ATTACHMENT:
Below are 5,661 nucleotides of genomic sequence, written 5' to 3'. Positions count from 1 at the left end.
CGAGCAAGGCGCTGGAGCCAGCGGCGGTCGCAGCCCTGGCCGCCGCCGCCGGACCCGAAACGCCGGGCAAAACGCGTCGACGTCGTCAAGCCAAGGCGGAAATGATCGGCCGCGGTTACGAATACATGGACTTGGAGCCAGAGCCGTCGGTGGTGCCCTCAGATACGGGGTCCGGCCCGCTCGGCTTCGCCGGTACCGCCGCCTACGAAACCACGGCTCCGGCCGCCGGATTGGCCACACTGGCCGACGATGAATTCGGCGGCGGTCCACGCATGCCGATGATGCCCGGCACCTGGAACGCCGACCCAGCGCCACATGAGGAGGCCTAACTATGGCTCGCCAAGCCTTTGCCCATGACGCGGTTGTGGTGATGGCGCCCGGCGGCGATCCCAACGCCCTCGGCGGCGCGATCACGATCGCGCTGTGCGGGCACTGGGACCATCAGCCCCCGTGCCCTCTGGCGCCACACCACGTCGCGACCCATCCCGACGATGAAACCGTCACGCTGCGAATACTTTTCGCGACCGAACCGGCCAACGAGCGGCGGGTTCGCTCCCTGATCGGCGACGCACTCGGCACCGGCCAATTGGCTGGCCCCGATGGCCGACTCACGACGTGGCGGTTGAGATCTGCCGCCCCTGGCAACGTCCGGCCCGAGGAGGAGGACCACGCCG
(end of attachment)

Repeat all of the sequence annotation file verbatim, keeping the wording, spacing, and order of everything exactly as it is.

Below are 5,661 nucleotides of genomic sequence, written 5' to 3'. Positions count from 1 at the left end.
CGAGCAAGGCGCTGGAGCCAGCGGCGGTCGCAGCCCTGGCCGCCGCCGCCGGACCCGAAACGCCGGGCAAAACGCGTCGACGTCGTCAAGCCAAGGCGGAAATGATCGGCCGCGGTTACGAATACATGGACTTGGAGCCAGAGCCGTCGGTGGTGCCCTCAGATACGGGGTCCGGCCCGCTCGGCTTCGCCGGTACCGCCGCCTACGAAACCACGGCTCCGGCCGCCGGATTGGCCACACTGGCCGACGATGAATTCGGCGGCGGTCCACGCATGCCGATGATGCCCGGCACCTGGAACGCCGACCCAGCGCCACATGAGGAGGCCTAACTATGGCTCGCCAAGCCTTTGCCCATGACGCGGTTGTGGTGATGGCGCCCGGCGGCGATCCCAACGCCCTCGGCGGCGCGATCACGATCGCGCTGTGCGGGCACTGGGACCATCAGCCCCCGTGCCCTCTGGCGCCACACCACGTCGCGACCCATCCCGACGATGAAACCGTCACGCTGCGAATACTTTTCGCGACCGAACCGGCCAACGAGCGGCGGGTTCGCTCCCTGATCGGCGACGCACTCGGCACCGGCCAATTGGCTGGCCCCGATGGCCGACTCACGACGTGGCGGTTGAGATCTGCCGCCCCTGGCAACGTCCGGCCCGAGGAGGAGGACCACGCCG